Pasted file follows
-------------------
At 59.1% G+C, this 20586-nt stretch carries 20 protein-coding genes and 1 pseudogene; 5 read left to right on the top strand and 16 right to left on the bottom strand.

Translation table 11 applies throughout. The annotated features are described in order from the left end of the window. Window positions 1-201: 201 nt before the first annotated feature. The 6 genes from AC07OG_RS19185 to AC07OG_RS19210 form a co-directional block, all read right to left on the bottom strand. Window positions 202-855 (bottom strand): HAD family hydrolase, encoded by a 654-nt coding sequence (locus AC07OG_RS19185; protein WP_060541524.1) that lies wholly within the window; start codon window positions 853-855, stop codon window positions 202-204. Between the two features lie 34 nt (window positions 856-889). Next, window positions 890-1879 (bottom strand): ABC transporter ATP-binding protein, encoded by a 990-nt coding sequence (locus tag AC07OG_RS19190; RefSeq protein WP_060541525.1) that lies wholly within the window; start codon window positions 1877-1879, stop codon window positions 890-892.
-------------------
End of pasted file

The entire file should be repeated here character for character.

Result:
At 59.1% G+C, this 20586-nt stretch carries 20 protein-coding genes and 1 pseudogene; 5 read left to right on the top strand and 16 right to left on the bottom strand.

Translation table 11 applies throughout. The annotated features are described in order from the left end of the window. Window positions 1-201: 201 nt before the first annotated feature. The 6 genes from AC07OG_RS19185 to AC07OG_RS19210 form a co-directional block, all read right to left on the bottom strand. Window positions 202-855 (bottom strand): HAD family hydrolase, encoded by a 654-nt coding sequence (locus AC07OG_RS19185; protein WP_060541524.1) that lies wholly within the window; start codon window positions 853-855, stop codon window positions 202-204. Between the two features lie 34 nt (window positions 856-889). Next, window positions 890-1879 (bottom strand): ABC transporter ATP-binding protein, encoded by a 990-nt coding sequence (locus tag AC07OG_RS19190; RefSeq protein WP_060541525.1) that lies wholly within the window; start codon window positions 1877-1879, stop codon window positions 890-892.